It's clear the main throughline of the story is Alita's quest for identity and self-knowledge, and it delivers on that score despite the movie piling a score of other things on top of it. Alita progresses through the stages of amnesiac nobody, street fighter, bounty hunter, bloodsport player, and finally avenging angel, with bared teeth and headlong heedlessness. The more she finds out what kind of killing machine she was originally designed to be, the greater her pool of strength to draw on to defend those she loves. But the movie's determination to stir in so many other elements from its source material makes her quest feel breathless and overloaded.
The cast I mentioned above, and the storylines they provide, would have been enough to sustain a decent plot. But we also get Grewishka (Jackie Earle Haley), an oversized sadist tasked with slaying Alita for the sake of the ever-unseen head honcho of Zalem, Nova. And Chiren (Jennifer Connelly), Ido's ex-wife, now working for Vector and helping him build monster machines for his gladiatorial sports franchise. And Zapan (a sneering Ed Skrein), a competing bounty hunter determined to make Alita suffer for her arrogance by targeting her would-be boyfriend. By the time all this comes to a head, the movie's been jumping tracks for so long its internal rhythm feels dislodged, and so the actual ending arrives like a derailing even if it isn't designed that way. (After the credits rolled, the guy behind me shouted in disbelief: "That's it? That's the movie?!")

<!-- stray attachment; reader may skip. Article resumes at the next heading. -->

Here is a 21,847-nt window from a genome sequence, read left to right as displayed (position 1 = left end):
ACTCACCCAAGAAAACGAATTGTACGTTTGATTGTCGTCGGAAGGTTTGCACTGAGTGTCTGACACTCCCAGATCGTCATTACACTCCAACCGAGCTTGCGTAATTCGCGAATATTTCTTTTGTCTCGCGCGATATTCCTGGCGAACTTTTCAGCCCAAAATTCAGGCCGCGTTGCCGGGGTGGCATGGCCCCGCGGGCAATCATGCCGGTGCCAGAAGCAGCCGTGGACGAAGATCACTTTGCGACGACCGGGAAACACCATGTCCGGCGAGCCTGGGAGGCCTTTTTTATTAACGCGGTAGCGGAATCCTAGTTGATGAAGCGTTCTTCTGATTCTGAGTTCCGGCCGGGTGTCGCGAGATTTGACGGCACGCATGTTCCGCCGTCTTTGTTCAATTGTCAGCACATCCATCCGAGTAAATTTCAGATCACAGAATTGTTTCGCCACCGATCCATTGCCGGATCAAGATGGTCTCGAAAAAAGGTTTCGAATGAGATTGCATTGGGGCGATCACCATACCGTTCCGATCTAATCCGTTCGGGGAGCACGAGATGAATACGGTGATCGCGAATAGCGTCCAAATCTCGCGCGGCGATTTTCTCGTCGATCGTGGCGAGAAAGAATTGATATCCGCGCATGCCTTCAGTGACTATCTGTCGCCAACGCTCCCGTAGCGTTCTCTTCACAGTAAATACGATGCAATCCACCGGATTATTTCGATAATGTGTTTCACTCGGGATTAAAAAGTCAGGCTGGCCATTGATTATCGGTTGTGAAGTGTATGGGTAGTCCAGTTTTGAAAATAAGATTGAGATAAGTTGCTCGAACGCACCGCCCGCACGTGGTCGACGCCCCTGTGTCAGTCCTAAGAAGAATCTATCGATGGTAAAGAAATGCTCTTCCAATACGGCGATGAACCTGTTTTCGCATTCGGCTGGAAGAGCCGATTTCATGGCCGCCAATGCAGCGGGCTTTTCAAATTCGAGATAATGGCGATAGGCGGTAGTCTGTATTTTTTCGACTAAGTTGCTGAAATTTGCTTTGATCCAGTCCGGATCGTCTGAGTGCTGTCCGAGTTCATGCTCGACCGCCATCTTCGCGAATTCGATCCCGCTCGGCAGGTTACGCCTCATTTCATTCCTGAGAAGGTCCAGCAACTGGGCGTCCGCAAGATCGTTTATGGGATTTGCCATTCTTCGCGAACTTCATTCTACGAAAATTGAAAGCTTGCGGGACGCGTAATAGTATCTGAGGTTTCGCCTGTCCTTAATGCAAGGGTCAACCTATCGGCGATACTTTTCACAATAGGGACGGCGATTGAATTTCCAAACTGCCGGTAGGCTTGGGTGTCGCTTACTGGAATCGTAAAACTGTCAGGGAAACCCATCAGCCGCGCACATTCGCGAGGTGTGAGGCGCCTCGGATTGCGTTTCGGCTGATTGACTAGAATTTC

One thing I never doubted would be an issue was the effects work. Alita's oversized eyes, the biggest aesthetic obstacle, look strange for about ten seconds and then recede into the background as the character herself takes prominence. Director Robert Rodriguez has long been an avid and effective user of special effects, especially on small budgets (see: Sin City). Here, with nine figures to put to use, he gives us an endless and convincing cityscape, and the kind of ripped-from-the-pages action sequences that are only possible with a virtual camera. But again, the best-spent part of the budget is for Alita herself. Every fight she hurls herself into is raucous homage to the crazy kinetics Kishiro laid down for her. One boon of waiting for this film as long as we did: if it had come out in, say, 2005, the environments and backdrops would have looked okay but Alita herself would likely have looked like something out of a PlayStation 2 game.